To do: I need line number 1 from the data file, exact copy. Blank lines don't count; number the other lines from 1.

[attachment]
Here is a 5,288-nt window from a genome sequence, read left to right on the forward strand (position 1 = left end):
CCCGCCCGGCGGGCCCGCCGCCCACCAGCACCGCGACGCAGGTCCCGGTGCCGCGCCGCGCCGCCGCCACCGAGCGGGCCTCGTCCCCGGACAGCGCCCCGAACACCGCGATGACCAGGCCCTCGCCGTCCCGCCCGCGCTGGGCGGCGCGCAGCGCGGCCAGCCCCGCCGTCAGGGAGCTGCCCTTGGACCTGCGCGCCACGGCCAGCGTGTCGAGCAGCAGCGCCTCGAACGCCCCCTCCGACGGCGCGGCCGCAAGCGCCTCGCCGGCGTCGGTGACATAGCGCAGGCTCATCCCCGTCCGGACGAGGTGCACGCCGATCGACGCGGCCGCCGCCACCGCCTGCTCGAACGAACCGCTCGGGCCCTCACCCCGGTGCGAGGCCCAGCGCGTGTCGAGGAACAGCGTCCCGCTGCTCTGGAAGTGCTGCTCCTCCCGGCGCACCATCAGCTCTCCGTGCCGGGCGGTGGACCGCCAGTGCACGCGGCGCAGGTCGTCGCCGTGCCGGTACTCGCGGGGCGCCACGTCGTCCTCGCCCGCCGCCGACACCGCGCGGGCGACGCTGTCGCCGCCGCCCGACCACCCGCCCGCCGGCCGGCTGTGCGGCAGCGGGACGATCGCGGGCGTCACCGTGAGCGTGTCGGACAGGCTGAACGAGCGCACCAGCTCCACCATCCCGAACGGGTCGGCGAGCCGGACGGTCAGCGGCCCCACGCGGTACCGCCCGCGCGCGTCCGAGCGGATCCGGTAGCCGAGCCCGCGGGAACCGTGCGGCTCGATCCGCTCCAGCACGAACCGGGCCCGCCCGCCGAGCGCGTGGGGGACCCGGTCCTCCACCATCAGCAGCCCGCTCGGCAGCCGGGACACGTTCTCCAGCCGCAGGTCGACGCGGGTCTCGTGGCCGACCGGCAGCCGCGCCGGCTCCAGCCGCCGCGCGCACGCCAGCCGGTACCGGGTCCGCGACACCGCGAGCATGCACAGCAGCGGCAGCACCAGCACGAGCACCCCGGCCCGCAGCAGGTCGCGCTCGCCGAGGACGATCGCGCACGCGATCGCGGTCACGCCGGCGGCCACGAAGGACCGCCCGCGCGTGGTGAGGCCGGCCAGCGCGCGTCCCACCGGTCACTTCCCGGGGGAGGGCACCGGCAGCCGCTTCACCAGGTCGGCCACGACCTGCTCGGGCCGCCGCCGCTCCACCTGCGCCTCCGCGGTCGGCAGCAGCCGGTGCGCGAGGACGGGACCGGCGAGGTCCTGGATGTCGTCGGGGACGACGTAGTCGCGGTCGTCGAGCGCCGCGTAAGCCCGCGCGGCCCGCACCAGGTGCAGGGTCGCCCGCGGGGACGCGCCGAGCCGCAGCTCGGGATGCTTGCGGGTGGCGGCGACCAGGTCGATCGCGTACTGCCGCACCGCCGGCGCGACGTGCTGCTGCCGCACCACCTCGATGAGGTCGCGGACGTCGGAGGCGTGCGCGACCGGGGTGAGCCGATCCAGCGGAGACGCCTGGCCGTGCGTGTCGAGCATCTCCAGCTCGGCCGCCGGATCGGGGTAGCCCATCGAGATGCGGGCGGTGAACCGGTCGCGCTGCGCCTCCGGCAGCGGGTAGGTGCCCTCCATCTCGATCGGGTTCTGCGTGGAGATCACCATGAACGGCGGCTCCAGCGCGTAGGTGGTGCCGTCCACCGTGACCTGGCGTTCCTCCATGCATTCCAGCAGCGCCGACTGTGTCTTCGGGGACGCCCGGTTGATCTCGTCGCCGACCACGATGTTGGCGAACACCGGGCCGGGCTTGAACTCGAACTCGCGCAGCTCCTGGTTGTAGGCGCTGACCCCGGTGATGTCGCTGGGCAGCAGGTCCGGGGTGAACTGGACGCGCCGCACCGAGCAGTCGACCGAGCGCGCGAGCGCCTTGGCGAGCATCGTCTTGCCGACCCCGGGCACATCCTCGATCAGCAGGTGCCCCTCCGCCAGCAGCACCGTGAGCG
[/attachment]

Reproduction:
Here is a 5,288-nt window from a genome sequence, read left to right on the forward strand (position 1 = left end):